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Sodium to Potassium Transmutation in the Human Body

There’s a mystery surrounding salt. We appear to consume more of it than we excrete. Conversely, there’s a mystery related to potassium, which we excrete more of than we consume.

This has led some to conclude that we consume too much salt and too little potassium. However, that explanation assumes that we’re missing some data somewhere. It doesn’t take the data on face value, and the reason for this is that the more direct explanation is considered impossible: Sodium, found in salt, cannot be transmuted into potassium by the human body.

Transmutations are nuclear reactions, considered impossible at low temperatures and pressure. But this may be incorrect. My proposed physics allows for transmutations with the help of high energy photons, which our bodies may produce as part of their regular electrochemical functions.

The transformation would be a nuclear reaction where sodium fuses with oxygen and a high energy photon:

    Na + O + p = K

We get this confirmed by looking at the periodic table. Sodium has atomic number 11, oxygen has atomic number 8, and potassium has atomic number 19.

    11 + 8 + 0 = 19

Looking at the atomic weight of the various components, we see that sodium is 22.990, oxygen is 15.999, and potassium is 39.098. For this to add up we need the photon to make up for the missing mass of 0.109:

    22.990 + 15.999 + 0.109 = 39.098

The process is endothermic. It will in other words create a cooling effect on our bodies. If this is correct, salt is consumed on hot days for this reason. We are not only cooling down with the help of perspiration, we cool down due to the endothermic effect of transmutation. Salt is therefore consumed in greater quantities than it is excreted, while potassium is excreted in greater quantities than it is consumed.

A young man competing in the 2014 Carlsbad Triathlon jogs on a paved path along a beach in Southern California. His expression shows the labor of his effort.

By Chris Hunkeler –, CC BY-SA 2.0, Link

This Post Has 5 Comments

  1. Dude, if your model of physics go the way of string theory, I will be so peeved!
    Potassium to calcium in bird eggs? Endothermic, catalysed by heat of sleeping hen? (Hens do not sleep in the nest unless actually brooding.)
    Got any hypothesis to calculate the height of a volcanic plume against electric potential? Could we predict the energy levels using localised voltage levels? How shall we measure those potential against which zero state?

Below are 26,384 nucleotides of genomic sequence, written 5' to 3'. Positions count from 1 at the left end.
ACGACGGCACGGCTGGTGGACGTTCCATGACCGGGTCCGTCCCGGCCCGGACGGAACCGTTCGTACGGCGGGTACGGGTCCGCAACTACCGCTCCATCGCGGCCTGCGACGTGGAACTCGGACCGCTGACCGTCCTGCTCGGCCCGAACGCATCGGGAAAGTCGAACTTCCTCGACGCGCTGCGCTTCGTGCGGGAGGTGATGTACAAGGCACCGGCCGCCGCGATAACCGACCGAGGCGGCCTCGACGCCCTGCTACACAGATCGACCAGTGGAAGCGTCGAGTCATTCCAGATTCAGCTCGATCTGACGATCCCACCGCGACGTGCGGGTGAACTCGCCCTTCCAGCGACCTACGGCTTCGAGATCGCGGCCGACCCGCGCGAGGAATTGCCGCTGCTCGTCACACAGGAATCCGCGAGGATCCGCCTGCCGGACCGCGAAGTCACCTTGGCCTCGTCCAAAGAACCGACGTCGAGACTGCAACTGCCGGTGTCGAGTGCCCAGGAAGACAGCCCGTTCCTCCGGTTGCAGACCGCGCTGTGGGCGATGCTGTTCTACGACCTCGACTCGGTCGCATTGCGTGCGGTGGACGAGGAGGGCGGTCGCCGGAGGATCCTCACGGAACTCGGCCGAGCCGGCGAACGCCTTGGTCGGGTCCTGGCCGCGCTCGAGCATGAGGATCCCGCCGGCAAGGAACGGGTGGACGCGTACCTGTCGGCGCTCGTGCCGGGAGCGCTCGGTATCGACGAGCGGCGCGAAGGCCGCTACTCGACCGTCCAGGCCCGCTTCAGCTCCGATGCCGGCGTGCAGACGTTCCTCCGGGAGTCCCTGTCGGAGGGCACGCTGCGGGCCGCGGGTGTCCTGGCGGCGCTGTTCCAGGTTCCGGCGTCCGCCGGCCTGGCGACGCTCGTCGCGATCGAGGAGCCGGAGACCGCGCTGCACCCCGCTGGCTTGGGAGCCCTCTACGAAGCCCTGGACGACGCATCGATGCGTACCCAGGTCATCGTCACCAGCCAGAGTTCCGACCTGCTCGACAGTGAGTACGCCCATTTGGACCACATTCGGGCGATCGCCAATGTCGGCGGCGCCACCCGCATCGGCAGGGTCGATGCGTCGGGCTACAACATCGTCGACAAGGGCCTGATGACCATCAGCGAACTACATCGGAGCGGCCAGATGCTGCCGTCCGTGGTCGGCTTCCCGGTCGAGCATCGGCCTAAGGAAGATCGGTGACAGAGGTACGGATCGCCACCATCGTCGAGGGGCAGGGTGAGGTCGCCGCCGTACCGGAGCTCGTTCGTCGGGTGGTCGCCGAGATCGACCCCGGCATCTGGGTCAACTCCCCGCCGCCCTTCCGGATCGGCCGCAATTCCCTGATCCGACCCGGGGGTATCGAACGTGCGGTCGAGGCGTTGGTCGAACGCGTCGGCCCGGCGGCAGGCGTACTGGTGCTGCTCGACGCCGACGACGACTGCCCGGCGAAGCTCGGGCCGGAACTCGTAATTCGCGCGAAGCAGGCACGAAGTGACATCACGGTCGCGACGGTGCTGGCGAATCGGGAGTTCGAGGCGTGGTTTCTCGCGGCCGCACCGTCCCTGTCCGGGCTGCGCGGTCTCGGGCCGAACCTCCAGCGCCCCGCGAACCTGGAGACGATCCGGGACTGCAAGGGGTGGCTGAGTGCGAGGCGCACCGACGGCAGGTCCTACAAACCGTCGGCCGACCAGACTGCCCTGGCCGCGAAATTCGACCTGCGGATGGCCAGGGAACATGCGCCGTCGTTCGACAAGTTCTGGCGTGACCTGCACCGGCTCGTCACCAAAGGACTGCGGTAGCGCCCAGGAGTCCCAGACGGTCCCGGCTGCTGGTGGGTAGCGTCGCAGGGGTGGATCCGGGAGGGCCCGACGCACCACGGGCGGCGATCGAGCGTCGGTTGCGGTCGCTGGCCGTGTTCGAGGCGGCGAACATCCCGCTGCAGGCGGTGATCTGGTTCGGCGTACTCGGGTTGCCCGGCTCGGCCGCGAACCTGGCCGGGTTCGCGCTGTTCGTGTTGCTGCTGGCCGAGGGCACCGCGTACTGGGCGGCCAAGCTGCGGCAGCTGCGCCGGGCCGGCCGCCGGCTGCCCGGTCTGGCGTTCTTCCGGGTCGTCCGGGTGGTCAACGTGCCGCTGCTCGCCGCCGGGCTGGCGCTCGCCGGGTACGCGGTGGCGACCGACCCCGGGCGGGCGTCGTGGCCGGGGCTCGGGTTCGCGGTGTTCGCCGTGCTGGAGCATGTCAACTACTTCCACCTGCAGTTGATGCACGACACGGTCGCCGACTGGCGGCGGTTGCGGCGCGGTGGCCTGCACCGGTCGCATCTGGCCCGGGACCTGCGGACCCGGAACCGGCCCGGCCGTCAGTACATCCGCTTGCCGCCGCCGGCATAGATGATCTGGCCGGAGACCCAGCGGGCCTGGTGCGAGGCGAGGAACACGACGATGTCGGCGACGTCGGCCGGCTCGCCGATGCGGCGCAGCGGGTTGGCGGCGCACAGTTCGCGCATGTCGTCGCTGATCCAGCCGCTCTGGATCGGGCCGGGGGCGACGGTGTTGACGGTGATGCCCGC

Could we predict an outburst by monitoring electric charge at some point/s?

    1. Low energy transmutation of elements is not a central aspect of my theory. However, if animals are able to make such transmutations, Potassium to Calcium would help explain how hens can produce sufficient Calcium for their eggs. It might be a two step process where the first step is to go from Sodium and Oxygen to Potassium, as described in this post, and then to Calcium from Potassium as described in my chapter on transmutations. Both steps would required heat produced in the body of the hens.

      My aim with my theory has been from the start to create a framework within which mathematical formulas can be put, and on which practical experiments can be based. My theory is not a complete work with every detail worked out, so I love to see people come up with experiments such as those suggested by you.

      The problem with modern physics is that too many possibilities are dismissed without any other arguments than that it’s impossible. This goes for transmutations, hollow planets, expanding planets, and a whole range of other possible explanations for observed facts.

      Making things worse is the way other aspects of physics, such as dark matter, black holes and neutron stars are pushed as truth without any evidence besides some distant radiation. Alternative explanations are simply dismissed. That’s not physics, but dogma.

  2. Upon further investigation, Dr. Panos Pappas is who I learned this from, but he was not the first to suggest it, so I am wrong in this respect. This theory comes to us from the pioneering work of Dr. Kervran who inspired Dr. George Ohsawa and Michio Kushi to experiment in the transmutation of sodium into potassium in vitro. The first transmutation was achieved on June 21, 1964. After applying 60 watts of electricity for 30 minutes to heat sodium to a plasma, a molar equivalent of oxygen was introduced. Viewed with a spectroscope, the orange band of sodium gave way to the blue of potassium. It is a fascinating discovery, and challenges the “leaky channel” theory which unfortunately is now believed to be settled science.

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